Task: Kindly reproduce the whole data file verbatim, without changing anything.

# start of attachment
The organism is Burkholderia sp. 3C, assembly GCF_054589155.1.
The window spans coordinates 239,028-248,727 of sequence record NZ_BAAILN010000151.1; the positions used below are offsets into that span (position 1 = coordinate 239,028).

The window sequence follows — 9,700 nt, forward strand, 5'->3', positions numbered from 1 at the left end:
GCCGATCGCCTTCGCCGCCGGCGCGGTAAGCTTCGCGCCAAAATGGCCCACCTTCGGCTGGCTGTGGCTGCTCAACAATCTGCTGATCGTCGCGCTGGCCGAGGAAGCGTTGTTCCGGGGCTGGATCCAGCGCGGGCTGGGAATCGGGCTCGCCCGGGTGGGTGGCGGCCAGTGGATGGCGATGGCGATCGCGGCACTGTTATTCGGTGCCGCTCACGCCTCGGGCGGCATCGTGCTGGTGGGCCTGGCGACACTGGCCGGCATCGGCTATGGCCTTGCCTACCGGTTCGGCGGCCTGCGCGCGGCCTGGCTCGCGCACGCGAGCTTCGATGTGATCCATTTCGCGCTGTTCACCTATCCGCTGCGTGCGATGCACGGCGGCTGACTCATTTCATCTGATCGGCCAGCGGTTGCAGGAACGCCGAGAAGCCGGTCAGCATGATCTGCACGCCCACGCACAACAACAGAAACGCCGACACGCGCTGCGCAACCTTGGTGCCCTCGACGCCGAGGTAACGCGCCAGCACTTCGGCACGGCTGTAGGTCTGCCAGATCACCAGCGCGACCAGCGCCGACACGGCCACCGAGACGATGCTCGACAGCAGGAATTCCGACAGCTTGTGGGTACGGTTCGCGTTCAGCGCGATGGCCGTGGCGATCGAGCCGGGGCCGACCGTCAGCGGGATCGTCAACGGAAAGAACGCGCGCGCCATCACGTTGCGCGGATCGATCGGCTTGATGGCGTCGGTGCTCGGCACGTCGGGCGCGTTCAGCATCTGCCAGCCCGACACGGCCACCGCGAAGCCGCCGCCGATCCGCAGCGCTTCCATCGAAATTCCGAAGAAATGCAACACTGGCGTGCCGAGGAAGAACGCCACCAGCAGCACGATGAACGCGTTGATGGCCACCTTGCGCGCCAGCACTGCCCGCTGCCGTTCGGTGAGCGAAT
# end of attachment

The organism is Burkholderia sp. 3C, assembly GCF_054589155.1.
The window spans coordinates 239,028-248,727 of sequence record NZ_BAAILN010000151.1; the positions used below are offsets into that span (position 1 = coordinate 239,028).

The window sequence follows — 9,700 nt, forward strand, 5'->3', positions numbered from 1 at the left end:
GCCGATCGCCTTCGCCGCCGGCGCGGTAAGCTTCGCGCCAAAATGGCCCACCTTCGGCTGGCTGTGGCTGCTCAACAATCTGCTGATCGTCGCGCTGGCCGAGGAAGCGTTGTTCCGGGGCTGGATCCAGCGCGGGCTGGGAATCGGGCTCGCCCGGGTGGGTGGCGGCCAGTGGATGGCGATGGCGATCGCGGCACTGTTATTCGGTGCCGCTCACGCCTCGGGCGGCATCGTGCTGGTGGGCCTGGCGACACTGGCCGGCATCGGCTATGGCCTTGCCTACCGGTTCGGCGGCCTGCGCGCGGCCTGGCTCGCGCACGCGAGCTTCGATGTGATCCATTTCGCGCTGTTCACCTATCCGCTGCGTGCGATGCACGGCGGCTGACTCATTTCATCTGATCGGCCAGCGGTTGCAGGAACGCCGAGAAGCCGGTCAGCATGATCTGCACGCCCACGCACAACAACAGAAACGCCGACACGCGCTGCGCAACCTTGGTGCCCTCGACGCCGAGGTAACGCGCCAGCACTTCGGCACGGCTGTAGGTCTGCCAGATCACCAGCGCGACCAGCGCCGACACGGCCACCGAGACGATGCTCGACAGCAGGAATTCCGACAGCTTGTGGGTACGGTTCGCGTTCAGCGCGATGGCCGTGGCGATCGAGCCGGGGCCGACCGTCAGCGGGATCGTCAACGGAAAGAACGCGCGCGCCATCACGTTGCGCGGATCGATCGGCTTGATGGCGTCGGTGCTCGGCACGTCGGGCGCGTTCAGCATCTGCCAGCCCGACACGGCCACCGCGAAGCCGCCGCCGATCCGCAGCGCTTCCATCGAAATTCCGAAGAAATGCAACACTGGCGTGCCGAGGAAGAACGCCACCAGCAGCACGATGAACGCGTTGATGGCCACCTTGCGCGCCAGCACTGCCCGCTGCCGTTCGGTGAGCGAAT